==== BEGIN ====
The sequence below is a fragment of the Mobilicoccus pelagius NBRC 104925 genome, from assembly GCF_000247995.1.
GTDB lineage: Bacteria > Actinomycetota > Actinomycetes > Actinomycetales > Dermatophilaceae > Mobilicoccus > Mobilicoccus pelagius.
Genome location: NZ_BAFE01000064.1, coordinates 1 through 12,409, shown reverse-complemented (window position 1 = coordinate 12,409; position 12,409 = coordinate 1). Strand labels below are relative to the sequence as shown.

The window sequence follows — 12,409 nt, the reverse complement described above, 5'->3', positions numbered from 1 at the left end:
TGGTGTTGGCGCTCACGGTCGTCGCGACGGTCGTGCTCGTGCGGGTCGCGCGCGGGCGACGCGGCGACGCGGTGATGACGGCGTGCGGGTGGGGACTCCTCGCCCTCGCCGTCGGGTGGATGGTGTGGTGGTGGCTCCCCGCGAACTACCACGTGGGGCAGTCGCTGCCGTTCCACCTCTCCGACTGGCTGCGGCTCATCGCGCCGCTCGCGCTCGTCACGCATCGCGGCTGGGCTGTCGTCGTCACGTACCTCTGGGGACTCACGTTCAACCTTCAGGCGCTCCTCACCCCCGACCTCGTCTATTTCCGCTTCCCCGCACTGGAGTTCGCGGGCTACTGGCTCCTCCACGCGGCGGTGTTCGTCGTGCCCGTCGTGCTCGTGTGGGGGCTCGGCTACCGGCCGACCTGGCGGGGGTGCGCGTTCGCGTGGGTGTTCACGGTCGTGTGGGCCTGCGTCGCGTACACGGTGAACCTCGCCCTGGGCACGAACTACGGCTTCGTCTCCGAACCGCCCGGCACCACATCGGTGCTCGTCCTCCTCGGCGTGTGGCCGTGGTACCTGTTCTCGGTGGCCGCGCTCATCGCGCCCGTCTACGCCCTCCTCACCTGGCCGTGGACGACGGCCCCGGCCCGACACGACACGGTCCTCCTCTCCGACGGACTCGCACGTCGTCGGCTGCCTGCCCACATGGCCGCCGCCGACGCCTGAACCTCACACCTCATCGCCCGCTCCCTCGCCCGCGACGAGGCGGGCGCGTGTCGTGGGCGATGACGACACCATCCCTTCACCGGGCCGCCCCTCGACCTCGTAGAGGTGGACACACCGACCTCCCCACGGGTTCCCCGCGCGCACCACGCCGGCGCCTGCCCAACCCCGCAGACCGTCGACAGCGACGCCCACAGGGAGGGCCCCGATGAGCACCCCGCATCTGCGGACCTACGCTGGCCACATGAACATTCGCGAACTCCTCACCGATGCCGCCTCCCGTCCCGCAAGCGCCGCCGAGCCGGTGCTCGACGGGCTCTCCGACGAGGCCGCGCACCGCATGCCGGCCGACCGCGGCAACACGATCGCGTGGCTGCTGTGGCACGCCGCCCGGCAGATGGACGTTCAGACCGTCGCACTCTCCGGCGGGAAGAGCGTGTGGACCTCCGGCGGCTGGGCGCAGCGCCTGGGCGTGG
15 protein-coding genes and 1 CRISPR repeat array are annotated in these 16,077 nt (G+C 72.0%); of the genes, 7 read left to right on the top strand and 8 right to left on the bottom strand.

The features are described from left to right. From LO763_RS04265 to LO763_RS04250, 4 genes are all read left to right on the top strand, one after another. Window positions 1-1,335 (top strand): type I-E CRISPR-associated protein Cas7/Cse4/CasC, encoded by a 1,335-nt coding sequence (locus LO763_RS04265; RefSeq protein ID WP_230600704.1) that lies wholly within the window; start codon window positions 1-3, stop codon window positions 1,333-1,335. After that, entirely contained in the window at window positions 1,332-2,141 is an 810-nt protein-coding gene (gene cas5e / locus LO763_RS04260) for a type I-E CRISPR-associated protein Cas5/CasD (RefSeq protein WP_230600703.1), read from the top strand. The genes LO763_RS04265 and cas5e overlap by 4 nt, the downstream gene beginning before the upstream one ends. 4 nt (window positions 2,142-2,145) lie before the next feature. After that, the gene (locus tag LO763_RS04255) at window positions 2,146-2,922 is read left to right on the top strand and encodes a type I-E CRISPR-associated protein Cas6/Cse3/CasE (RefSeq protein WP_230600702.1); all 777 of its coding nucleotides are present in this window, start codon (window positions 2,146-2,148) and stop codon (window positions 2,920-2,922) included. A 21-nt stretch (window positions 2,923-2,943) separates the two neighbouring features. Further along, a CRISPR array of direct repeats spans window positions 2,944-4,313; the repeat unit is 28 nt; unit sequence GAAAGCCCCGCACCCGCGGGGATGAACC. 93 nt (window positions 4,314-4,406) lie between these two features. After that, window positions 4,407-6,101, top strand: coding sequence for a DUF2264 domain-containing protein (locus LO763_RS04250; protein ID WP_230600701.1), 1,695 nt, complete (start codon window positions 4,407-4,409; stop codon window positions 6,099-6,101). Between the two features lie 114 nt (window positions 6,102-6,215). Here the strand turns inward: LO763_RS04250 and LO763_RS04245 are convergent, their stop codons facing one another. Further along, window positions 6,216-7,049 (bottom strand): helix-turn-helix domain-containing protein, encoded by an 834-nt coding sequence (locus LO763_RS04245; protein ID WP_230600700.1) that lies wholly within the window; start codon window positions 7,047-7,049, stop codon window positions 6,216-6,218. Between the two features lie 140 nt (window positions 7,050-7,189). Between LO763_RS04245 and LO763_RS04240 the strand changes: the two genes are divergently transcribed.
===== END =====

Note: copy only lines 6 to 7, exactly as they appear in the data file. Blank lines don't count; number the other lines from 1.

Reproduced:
15 protein-coding genes and 1 CRISPR repeat array are annotated in these 16,077 nt (G+C 72.0%); of the genes, 7 read left to right on the top strand and 8 right to left on the bottom strand.

The features are described from left to right. From LO763_RS04265 to LO763_RS04250, 4 genes are all read left to right on the top strand, one after another. Window positions 1-1,335 (top strand): type I-E CRISPR-associated protein Cas7/Cse4/CasC, encoded by a 1,335-nt coding sequence (locus LO763_RS04265; RefSeq protein ID WP_230600704.1) that lies wholly within the window; start codon window positions 1-3, stop codon window positions 1,333-1,335. After that, entirely contained in the window at window positions 1,332-2,141 is an 810-nt protein-coding gene (gene cas5e / locus LO763_RS04260) for a type I-E CRISPR-associated protein Cas5/CasD (RefSeq protein WP_230600703.1), read from the top strand. The genes LO763_RS04265 and cas5e overlap by 4 nt, the downstream gene beginning before the upstream one ends. 4 nt (window positions 2,142-2,145) lie before the next feature. After that, the gene (locus tag LO763_RS04255) at window positions 2,146-2,922 is read left to right on the top strand and encodes a type I-E CRISPR-associated protein Cas6/Cse3/CasE (RefSeq protein WP_230600702.1); all 777 of its coding nucleotides are present in this window, start codon (window positions 2,146-2,148) and stop codon (window positions 2,920-2,922) included. A 21-nt stretch (window positions 2,923-2,943) separates the two neighbouring features. Further along, a CRISPR array of direct repeats spans window positions 2,944-4,313; the repeat unit is 28 nt; unit sequence GAAAGCCCCGCACCCGCGGGGATGAACC. 93 nt (window positions 4,314-4,406) lie between these two features. After that, window positions 4,407-6,101, top strand: coding sequence for a DUF2264 domain-containing protein (locus LO763_RS04250; protein ID WP_230600701.1), 1,695 nt, complete (start codon window positions 4,407-4,409; stop codon window positions 6,099-6,101). Between the two features lie 114 nt (window positions 6,102-6,215). Here the strand turns inward: LO763_RS04250 and LO763_RS04245 are convergent, their stop codons facing one another. Further along, window positions 6,216-7,049 (bottom strand): helix-turn-helix domain-containing protein, encoded by an 834-nt coding sequence (locus LO763_RS04245; protein ID WP_230600700.1) that lies wholly within the window; start codon window positions 7,047-7,049, stop codon window positions 6,216-6,218. Between the two features lie 140 nt (window positions 7,050-7,189). Between LO763_RS04245 and LO763_RS04240 the strand changes: the two genes are divergently transcribed.